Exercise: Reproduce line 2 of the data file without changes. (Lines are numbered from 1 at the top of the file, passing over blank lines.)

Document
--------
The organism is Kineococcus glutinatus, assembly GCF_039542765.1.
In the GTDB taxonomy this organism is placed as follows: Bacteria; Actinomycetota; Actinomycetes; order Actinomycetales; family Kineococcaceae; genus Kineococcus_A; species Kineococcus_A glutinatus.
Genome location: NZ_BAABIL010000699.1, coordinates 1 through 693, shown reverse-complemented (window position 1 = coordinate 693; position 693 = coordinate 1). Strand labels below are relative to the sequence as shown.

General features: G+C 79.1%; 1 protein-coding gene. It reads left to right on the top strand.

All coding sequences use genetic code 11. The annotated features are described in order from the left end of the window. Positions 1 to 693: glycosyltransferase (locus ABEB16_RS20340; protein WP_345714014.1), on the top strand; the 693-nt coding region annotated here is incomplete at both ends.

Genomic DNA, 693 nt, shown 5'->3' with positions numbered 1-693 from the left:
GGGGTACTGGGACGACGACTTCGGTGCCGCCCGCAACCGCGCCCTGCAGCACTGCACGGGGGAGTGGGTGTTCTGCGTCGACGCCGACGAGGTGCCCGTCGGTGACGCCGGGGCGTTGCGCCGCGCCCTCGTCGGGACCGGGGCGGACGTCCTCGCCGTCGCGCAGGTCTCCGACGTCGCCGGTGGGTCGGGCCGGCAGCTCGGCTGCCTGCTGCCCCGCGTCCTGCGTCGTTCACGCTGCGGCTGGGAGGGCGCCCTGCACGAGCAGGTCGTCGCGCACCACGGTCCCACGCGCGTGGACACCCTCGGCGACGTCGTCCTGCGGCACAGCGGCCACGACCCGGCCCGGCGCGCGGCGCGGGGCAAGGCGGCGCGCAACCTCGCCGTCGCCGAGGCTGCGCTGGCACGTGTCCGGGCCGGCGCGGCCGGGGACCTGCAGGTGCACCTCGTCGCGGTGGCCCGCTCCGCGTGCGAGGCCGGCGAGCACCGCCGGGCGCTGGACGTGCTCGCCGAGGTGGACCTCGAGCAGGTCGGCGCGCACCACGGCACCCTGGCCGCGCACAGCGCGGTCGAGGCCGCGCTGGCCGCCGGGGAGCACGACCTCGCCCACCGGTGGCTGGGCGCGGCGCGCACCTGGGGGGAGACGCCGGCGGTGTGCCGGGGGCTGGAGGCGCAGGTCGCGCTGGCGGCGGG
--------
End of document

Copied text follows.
In the GTDB taxonomy this organism is placed as follows: Bacteria; Actinomycetota; Actinomycetes; order Actinomycetales; family Kineococcaceae; genus Kineococcus_A; species Kineococcus_A glutinatus.